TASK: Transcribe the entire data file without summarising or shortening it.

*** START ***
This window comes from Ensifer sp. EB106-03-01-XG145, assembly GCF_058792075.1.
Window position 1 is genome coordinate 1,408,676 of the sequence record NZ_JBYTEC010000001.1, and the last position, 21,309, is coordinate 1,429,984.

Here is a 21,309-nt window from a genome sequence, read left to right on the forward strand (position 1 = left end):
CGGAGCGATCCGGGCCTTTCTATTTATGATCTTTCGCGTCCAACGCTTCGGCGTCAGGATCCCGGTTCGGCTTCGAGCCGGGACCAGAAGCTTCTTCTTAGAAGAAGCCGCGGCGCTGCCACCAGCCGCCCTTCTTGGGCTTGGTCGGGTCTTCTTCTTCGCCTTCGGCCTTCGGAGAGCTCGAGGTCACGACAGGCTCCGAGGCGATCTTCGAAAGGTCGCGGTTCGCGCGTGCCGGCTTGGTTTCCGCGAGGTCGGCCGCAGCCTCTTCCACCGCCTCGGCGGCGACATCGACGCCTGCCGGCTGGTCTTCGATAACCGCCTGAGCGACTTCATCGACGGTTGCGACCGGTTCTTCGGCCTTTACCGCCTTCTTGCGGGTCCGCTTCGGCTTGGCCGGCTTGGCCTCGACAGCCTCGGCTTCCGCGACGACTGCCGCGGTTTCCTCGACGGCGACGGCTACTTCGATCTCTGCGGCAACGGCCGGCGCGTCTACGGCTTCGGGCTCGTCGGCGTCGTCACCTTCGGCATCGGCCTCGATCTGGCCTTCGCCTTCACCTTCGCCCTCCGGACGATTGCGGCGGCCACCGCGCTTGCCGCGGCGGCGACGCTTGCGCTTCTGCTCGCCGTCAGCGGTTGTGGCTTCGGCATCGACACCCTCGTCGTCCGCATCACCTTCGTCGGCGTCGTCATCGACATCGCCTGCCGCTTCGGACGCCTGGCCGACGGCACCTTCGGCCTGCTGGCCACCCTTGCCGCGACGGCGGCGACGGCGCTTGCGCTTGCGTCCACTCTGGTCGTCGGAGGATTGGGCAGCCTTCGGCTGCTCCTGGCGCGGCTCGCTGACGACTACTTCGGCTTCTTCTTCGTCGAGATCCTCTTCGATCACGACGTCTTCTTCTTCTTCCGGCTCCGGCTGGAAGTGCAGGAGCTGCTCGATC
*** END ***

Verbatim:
This window comes from Ensifer sp. EB106-03-01-XG145, assembly GCF_058792075.1.
Window position 1 is genome coordinate 1,408,676 of the sequence record NZ_JBYTEC010000001.1, and the last position, 21,309, is coordinate 1,429,984.

Here is a 21,309-nt window from a genome sequence, read left to right on the forward strand (position 1 = left end):
CGGAGCGATCCGGGCCTTTCTATTTATGATCTTTCGCGTCCAACGCTTCGGCGTCAGGATCCCGGTTCGGCTTCGAGCCGGGACCAGAAGCTTCTTCTTAGAAGAAGCCGCGGCGCTGCCACCAGCCGCCCTTCTTGGGCTTGGTCGGGTCTTCTTCTTCGCCTTCGGCCTTCGGAGAGCTCGAGGTCACGACAGGCTCCGAGGCGATCTTCGAAAGGTCGCGGTTCGCGCGTGCCGGCTTGGTTTCCGCGAGGTCGGCCGCAGCCTCTTCCACCGCCTCGGCGGCGACATCGACGCCTGCCGGCTGGTCTTCGATAACCGCCTGAGCGACTTCATCGACGGTTGCGACCGGTTCTTCGGCCTTTACCGCCTTCTTGCGGGTCCGCTTCGGCTTGGCCGGCTTGGCCTCGACAGCCTCGGCTTCCGCGACGACTGCCGCGGTTTCCTCGACGGCGACGGCTACTTCGATCTCTGCGGCAACGGCCGGCGCGTCTACGGCTTCGGGCTCGTCGGCGTCGTCACCTTCGGCATCGGCCTCGATCTGGCCTTCGCCTTCACCTTCGCCCTCCGGACGATTGCGGCGGCCACCGCGCTTGCCGCGGCGGCGACGCTTGCGCTTCTGCTCGCCGTCAGCGGTTGTGGCTTCGGCATCGACACCCTCGTCGTCCGCATCACCTTCGTCGGCGTCGTCATCGACATCGCCTGCCGCTTCGGACGCCTGGCCGACGGCACCTTCGGCCTGCTGGCCACCCTTGCCGCGACGGCGGCGACGGCGCTTGCGCTTGCGTCCACTCTGGTCGTCGGAGGATTGGGCAGCCTTCGGCTGCTCCTGGCGCGGCTCGCTGACGACTACTTCGGCTTCTTCTTCGTCGAGATCCTCTTCGATCACGACGTCTTCTTCTTCTTCCGGCTCCGGCTGGAAGTGCAGGAGCTGCTCGATC